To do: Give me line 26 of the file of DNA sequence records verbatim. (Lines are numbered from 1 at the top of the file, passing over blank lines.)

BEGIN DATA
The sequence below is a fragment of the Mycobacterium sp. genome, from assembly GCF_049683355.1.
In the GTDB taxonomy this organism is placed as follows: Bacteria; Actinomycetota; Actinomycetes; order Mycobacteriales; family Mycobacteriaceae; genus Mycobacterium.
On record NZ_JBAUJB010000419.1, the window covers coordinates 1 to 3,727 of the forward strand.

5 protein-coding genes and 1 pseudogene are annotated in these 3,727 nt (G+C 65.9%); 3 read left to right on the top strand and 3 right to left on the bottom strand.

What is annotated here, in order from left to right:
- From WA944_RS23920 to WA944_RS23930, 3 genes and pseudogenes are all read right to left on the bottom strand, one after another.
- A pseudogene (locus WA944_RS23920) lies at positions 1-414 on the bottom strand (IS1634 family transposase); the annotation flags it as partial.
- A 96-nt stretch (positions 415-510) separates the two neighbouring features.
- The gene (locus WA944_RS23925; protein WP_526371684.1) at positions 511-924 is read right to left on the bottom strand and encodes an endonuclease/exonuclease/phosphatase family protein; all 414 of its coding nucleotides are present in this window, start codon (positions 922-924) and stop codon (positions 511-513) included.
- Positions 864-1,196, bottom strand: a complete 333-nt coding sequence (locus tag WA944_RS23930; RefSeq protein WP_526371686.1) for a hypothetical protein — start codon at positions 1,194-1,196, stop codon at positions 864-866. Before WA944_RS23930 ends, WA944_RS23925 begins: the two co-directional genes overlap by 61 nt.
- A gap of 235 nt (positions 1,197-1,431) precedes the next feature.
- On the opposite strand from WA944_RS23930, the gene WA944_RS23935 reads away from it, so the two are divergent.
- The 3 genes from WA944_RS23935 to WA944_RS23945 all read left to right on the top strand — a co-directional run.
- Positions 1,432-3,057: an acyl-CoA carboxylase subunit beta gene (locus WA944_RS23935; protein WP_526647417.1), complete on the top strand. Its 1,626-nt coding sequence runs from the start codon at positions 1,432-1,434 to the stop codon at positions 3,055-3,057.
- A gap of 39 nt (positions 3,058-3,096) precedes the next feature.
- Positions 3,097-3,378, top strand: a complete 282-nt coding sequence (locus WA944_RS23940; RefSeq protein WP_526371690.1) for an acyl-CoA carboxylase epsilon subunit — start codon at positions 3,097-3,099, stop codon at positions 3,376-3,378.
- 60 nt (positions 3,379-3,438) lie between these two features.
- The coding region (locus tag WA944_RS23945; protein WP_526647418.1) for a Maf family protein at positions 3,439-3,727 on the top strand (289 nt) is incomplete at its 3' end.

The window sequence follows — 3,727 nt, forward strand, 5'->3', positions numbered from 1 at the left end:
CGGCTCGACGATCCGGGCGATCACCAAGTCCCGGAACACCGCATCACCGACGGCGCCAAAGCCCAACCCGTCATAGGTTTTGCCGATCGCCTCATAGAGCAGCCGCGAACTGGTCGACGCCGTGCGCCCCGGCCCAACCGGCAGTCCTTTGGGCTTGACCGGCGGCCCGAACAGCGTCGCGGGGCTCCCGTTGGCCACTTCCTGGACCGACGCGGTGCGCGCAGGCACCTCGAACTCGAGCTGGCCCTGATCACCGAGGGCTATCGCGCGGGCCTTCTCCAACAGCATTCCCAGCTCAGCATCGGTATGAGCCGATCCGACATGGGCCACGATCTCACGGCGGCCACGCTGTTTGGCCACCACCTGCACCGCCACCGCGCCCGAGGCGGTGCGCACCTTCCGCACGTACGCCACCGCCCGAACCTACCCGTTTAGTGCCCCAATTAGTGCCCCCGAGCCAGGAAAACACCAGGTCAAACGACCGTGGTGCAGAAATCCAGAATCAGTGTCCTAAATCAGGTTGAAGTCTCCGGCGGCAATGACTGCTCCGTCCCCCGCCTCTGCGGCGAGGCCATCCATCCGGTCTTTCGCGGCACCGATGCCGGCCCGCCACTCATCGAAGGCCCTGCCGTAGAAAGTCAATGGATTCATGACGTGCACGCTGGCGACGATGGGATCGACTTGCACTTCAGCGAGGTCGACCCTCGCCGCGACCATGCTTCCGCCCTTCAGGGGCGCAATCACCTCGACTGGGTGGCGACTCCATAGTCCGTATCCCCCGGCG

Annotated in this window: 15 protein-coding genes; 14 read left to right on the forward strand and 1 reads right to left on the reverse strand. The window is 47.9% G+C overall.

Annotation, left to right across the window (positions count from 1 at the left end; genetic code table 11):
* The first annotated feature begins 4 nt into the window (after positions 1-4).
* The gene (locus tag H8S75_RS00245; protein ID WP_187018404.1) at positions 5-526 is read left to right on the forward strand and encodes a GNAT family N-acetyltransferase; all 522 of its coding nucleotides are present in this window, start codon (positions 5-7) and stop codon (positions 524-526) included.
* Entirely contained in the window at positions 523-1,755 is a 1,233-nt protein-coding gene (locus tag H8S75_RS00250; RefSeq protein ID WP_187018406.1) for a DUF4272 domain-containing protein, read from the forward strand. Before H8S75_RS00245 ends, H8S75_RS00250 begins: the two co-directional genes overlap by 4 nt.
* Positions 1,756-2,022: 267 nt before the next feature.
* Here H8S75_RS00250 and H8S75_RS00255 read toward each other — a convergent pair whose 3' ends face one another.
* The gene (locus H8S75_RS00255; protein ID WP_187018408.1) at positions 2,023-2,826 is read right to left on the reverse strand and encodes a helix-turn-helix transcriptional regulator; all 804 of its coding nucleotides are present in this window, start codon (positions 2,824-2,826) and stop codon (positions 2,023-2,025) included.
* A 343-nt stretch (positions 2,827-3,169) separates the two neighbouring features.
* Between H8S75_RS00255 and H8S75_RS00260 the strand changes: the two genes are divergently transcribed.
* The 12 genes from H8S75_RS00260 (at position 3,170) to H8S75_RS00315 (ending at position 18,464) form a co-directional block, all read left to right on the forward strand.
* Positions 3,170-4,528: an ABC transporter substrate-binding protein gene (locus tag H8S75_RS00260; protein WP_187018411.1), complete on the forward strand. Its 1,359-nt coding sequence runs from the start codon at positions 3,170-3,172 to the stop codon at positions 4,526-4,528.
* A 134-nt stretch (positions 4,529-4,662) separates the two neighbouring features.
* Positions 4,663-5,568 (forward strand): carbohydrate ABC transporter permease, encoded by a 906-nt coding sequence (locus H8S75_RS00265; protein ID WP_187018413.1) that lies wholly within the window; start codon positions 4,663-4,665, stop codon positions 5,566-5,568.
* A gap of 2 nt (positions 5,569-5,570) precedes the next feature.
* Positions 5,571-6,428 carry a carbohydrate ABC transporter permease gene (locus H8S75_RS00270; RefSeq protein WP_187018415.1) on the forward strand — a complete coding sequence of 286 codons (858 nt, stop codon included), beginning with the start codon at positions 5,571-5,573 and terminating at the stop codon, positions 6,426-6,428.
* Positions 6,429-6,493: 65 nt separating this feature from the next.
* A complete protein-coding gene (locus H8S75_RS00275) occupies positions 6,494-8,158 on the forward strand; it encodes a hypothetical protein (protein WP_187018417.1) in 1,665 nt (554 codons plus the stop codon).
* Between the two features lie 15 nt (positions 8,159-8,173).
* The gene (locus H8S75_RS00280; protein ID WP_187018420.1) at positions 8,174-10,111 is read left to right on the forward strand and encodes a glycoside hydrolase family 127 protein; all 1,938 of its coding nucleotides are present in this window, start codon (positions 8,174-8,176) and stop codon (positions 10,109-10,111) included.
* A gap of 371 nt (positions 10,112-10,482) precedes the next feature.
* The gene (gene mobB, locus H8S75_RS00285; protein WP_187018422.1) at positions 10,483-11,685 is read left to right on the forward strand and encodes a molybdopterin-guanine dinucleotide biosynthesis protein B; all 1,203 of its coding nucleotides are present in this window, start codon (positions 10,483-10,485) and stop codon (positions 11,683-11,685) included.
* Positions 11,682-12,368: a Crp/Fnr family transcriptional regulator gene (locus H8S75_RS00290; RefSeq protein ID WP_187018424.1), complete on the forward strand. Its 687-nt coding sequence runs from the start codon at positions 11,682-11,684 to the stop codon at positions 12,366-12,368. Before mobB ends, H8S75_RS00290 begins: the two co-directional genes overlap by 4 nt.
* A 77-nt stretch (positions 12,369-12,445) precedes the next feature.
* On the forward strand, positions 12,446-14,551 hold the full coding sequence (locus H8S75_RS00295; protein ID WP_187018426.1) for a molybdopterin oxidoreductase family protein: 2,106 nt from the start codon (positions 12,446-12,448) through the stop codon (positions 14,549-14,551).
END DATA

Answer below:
* Positions 1,756-2,022: 267 nt before the next feature.